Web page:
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Mulholland Drive

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All-Reviews.com Movie Review: Mulholland Drive

Starring: Robert Forster, Laura Harring
Director: David Lynch
Rated: R
RunTime: 147 Minutes
Release Date: October 2001
Genres: Drama, Suspense


*Also starring: Robert Forster, Justin Theroux, Brent Briscoe, Billy Ray Cyrus, Dan Hedaya, Ann Miller, Michael J. Anderson, Scott Coffey



Review by Harvey Karten
No Rating Supplied

As Burt Bacharach and Hal David advise in the song "Do You Know the Way to San Jose," "L.A. is a great big freeway/ Put a hundred down and buy a car/ In a week maybe two they'll make you a star/ Weeks turn into years and quickly pass/ And all the stars there never were are parking cars and pumping gas..."

"Mulholland Drive" puts those now overly-familiar lyrics into pictures. The movie, by one of the most inventive or American directors, is about a naive, perky, Doris-Day type of woman with short blond hair who travels to Hollywood from her native Ontario in search of stardom. What she finds is pretty much the fate of most women who seek fame and fortune in a industry that chews up women and spits them out. If that were all there is to Lynch's latest film--which blends the surreal with the actual--"Mulholland Drive" would be a pretty simple tale, but this movie, which is bound to be one of the most talked-about puzzlers of the year, is a complex one, one which despite its languid pace and 2-1/2 hour length does not overstay its welcome, and one which lends itself to perhaps four distinct interpretations.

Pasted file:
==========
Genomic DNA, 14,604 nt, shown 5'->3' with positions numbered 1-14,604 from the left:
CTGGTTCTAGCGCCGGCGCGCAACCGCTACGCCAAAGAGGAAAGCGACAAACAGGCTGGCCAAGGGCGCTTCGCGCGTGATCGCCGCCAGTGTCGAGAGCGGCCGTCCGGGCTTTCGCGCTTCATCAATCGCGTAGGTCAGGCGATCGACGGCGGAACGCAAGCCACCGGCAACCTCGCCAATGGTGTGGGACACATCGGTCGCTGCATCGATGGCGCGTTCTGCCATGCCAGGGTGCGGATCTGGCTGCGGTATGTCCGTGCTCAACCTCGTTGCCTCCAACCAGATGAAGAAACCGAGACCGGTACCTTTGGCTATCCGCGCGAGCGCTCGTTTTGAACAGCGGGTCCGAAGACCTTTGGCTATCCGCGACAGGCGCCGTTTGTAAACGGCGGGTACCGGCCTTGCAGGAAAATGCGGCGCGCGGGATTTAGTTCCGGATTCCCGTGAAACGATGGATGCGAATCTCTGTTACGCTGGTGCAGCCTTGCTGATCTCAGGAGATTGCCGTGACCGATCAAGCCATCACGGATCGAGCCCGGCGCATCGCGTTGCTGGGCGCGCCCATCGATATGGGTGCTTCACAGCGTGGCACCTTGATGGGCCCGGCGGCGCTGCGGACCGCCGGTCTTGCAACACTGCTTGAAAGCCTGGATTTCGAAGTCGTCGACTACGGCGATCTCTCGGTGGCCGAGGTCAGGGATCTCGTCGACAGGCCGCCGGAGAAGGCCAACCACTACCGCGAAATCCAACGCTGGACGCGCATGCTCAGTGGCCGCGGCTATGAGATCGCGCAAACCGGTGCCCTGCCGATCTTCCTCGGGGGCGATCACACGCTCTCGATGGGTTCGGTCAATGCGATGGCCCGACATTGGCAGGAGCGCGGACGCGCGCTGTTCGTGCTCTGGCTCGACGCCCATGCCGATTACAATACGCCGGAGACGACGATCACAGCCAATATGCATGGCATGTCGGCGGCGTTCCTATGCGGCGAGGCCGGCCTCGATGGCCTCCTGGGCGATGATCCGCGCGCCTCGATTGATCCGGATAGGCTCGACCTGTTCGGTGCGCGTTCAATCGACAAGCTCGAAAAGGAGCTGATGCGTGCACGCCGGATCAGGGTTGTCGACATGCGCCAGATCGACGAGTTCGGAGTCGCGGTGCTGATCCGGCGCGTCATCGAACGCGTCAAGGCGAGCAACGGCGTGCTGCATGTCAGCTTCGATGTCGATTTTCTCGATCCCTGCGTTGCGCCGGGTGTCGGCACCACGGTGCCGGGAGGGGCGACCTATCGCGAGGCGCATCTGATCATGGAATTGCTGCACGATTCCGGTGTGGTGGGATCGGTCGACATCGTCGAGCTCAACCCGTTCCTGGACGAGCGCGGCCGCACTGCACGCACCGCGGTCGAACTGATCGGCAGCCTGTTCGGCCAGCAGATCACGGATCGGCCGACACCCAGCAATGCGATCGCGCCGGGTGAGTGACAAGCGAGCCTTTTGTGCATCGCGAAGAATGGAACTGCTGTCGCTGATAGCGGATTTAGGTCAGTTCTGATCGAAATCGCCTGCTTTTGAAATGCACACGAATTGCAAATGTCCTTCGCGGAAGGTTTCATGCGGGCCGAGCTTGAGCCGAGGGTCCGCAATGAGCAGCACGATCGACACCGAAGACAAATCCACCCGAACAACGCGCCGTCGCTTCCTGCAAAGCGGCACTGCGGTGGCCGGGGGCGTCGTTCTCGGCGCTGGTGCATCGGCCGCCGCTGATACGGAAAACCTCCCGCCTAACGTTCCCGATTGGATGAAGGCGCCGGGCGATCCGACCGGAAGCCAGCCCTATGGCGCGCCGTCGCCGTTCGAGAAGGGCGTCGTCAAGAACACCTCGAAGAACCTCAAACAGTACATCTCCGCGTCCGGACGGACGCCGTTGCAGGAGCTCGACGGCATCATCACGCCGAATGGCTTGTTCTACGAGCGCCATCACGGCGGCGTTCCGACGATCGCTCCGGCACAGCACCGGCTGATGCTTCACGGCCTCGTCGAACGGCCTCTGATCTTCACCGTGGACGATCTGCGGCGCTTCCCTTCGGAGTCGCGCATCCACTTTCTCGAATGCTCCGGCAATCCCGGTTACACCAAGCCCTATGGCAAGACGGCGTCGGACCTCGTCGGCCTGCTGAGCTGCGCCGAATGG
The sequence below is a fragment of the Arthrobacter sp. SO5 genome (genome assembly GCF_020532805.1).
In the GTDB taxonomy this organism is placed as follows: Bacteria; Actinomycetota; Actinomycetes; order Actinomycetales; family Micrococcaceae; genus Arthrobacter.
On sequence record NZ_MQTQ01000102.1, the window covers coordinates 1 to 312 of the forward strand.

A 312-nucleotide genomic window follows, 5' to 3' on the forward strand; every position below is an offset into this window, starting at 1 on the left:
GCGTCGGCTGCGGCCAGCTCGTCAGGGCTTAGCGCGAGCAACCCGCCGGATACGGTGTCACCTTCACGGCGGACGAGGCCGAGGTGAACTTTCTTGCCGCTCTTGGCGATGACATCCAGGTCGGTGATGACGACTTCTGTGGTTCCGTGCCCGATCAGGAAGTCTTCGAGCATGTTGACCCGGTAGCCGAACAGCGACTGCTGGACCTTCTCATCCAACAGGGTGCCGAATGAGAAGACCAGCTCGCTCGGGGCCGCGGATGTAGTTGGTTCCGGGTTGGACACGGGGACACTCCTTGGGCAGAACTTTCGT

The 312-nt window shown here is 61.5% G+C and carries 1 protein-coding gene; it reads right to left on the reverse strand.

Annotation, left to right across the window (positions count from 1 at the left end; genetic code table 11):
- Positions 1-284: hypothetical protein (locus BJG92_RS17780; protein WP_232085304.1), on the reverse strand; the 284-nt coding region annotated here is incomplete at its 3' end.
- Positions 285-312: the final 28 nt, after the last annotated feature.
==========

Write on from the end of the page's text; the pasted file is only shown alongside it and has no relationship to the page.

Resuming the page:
Lynch, whose flamboyant "Blue Velvet," about a kinky nightclub singer and a sadistic drug dealer presents a look behind a Norman Rockwell American town; and whose "Lost Highway," about a jazz musician, suspecting that his wife is having an affair and becomes a suspect in her murder--are also tales that could be spun in simplistic ways but subject themselves to what is now known as Lynchisms. Lynchisms are stylistic touches fabricated by the 55-year-old creator of "Eraserhead," "Dune," and "The Elephant Man" among other unconventional works that make the man's films incomprehensible to some, repulsive to others, and brilliant to still a third group. This split pretty much sums up the reactions of critics who discussed the film after seeing an advance screening, comments running the gamut form "pretentious" to "a master stroke." My own view if that "Mulholland Drive" is a film to respect, one about which perhaps a small segment of the audience can become wowed while others (like me) can admire the originality and stylistic fetishes albeit without great enthusiasm.